This organelle forms a network of intracellular canals within the cytoplasm. It exists in two forms: rough ER and smooth ER. Rough ER is ER with ribosomes attached. Here is where proteins and other biomolecules can be made and transported through the ER’s canal network to other parts of the cell and outside the cell. Smooth ER is without ribosomes and its function is less clear, although it appears that smooth ER may be the site of steroid synthesis in the testes and adrenal glands. Evidence also indicates that lipid and cholesterol metabolism occur in smooth ER of the liver cells.
The Golgi apparatus consists of stacks of tiny oblong sacs embedded in the cytoplasm of the cell near the nucleus. Research has presented convincing evidence that the Golgi sacs are responsible for synthesis of carbohydrate biomolecules (Cooper, 2000). These carbohydrates are then combined with the proteins made in the ER to form glycoproteins. Glycoproteins play an important part in the function of enzymes, hormones, antibodies, and structural proteins, among other things. As the amount of glycoprotein produced within the Golgi sac increases, the sac becomes inflated. At this point, small spheres form along the surface of the Golgi sac and break away. These globules contain the glycoproteins, which are transported to the cell membrane and then out of the cell into the bloodstream to be used by other cells.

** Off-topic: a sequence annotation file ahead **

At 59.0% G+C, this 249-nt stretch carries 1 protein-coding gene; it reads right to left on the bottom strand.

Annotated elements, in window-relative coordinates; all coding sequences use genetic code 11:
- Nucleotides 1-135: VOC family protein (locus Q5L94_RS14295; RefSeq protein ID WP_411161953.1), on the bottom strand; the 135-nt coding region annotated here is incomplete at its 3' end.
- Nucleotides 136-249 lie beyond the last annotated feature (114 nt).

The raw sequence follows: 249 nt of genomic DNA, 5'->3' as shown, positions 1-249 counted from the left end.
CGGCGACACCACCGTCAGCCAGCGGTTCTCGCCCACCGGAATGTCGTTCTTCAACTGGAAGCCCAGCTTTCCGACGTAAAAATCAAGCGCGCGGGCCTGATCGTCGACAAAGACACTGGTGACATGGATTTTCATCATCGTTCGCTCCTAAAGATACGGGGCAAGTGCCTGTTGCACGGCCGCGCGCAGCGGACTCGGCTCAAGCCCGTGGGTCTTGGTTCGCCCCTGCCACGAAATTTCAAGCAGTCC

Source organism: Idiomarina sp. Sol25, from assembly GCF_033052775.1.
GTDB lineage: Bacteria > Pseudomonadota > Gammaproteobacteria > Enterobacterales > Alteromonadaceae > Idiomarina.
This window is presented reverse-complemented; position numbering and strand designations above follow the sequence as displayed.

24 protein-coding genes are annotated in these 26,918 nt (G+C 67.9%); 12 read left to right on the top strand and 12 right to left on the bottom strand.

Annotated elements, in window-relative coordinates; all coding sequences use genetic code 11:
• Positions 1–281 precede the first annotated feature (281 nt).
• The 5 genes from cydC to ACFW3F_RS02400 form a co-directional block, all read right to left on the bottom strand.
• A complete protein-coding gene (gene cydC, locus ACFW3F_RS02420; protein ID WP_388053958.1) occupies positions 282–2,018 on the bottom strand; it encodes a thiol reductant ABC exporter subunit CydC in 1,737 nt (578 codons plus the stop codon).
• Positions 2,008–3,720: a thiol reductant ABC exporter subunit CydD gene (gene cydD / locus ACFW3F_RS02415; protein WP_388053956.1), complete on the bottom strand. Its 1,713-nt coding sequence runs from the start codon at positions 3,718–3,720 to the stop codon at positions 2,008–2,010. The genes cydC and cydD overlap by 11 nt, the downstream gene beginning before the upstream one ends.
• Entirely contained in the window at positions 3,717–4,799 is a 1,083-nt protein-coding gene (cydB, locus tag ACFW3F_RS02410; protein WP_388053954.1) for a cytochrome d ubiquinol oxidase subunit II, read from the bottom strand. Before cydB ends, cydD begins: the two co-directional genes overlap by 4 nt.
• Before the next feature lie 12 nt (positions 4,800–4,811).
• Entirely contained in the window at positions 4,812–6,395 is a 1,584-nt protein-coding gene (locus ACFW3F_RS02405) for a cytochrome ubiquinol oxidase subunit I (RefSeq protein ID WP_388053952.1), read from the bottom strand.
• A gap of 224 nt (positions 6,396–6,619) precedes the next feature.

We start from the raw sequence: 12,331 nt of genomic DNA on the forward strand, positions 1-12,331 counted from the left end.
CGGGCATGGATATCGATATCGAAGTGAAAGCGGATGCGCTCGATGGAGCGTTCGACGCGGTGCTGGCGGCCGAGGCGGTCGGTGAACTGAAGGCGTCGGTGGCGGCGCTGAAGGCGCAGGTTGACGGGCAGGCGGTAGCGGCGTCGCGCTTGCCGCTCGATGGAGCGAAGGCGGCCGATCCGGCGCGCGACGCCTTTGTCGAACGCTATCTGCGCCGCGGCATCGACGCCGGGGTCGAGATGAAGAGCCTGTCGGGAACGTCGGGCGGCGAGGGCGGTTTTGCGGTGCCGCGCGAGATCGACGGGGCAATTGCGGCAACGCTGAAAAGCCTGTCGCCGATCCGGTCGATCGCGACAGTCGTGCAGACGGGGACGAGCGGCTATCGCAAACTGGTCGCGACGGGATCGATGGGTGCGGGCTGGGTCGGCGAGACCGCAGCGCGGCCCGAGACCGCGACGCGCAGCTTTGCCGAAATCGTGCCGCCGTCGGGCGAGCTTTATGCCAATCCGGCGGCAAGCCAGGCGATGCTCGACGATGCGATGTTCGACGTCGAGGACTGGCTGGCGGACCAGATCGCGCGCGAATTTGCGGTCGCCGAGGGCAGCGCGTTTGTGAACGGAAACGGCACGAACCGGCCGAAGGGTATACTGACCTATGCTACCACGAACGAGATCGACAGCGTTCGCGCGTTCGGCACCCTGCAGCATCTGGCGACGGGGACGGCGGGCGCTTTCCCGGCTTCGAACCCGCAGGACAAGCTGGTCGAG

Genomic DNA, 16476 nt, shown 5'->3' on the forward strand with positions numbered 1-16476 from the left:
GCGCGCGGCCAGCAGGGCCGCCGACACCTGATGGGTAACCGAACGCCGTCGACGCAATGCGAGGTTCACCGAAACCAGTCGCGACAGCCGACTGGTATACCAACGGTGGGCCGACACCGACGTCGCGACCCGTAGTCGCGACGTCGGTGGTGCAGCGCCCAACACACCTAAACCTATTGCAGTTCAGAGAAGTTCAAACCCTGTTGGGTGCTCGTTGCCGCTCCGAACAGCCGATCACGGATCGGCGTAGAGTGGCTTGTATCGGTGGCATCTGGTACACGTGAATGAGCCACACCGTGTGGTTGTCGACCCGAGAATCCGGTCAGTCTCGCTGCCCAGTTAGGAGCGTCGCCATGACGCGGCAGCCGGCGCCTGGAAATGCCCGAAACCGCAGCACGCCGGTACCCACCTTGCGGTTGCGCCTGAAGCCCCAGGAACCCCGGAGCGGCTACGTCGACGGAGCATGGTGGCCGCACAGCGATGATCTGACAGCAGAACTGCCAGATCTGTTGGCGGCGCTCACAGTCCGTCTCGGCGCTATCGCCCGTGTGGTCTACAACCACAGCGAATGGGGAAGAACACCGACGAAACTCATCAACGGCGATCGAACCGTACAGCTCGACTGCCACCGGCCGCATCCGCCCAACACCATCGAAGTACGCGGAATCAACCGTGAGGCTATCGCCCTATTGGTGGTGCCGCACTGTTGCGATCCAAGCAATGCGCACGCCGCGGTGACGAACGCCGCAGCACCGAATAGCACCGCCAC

Lysosomes are other sac-like structures whose size and shape change with the degree of their activity. They start out small, and as they become active, they increase in size. Lysosomes contain a variety of enzymes, which act as catalysts, directing all major biochemical reactions. These enzymes are capable of breaking down all of the main components of the cell, such as protein, fat, and nucleic acid. The broken-down products formed inside the lysosome can be used as raw materials for synthesis of new biomolecules or for energy. In this way, lysosomes serve to contain and isolate these important cellular digestive enzymes and thereby prevent complete digestion of the cell. They also play a limited role in the engulfing and destroying of bacteria that may enter the cell.
After the nucleus, mitochondria are probably the most known and talked about organelle in the athletic arena, due to their role in the generation of energy. Referred to as the powerhouse of the cell, mitochondria are small, complex organelles that resemble a sausage in shape. They consist of a smooth outer membrane, which surrounds an inner membrane, forming a sac within a sac. The inner membrane is folded like an accordion, and it forms a number of inward extensions called cristae.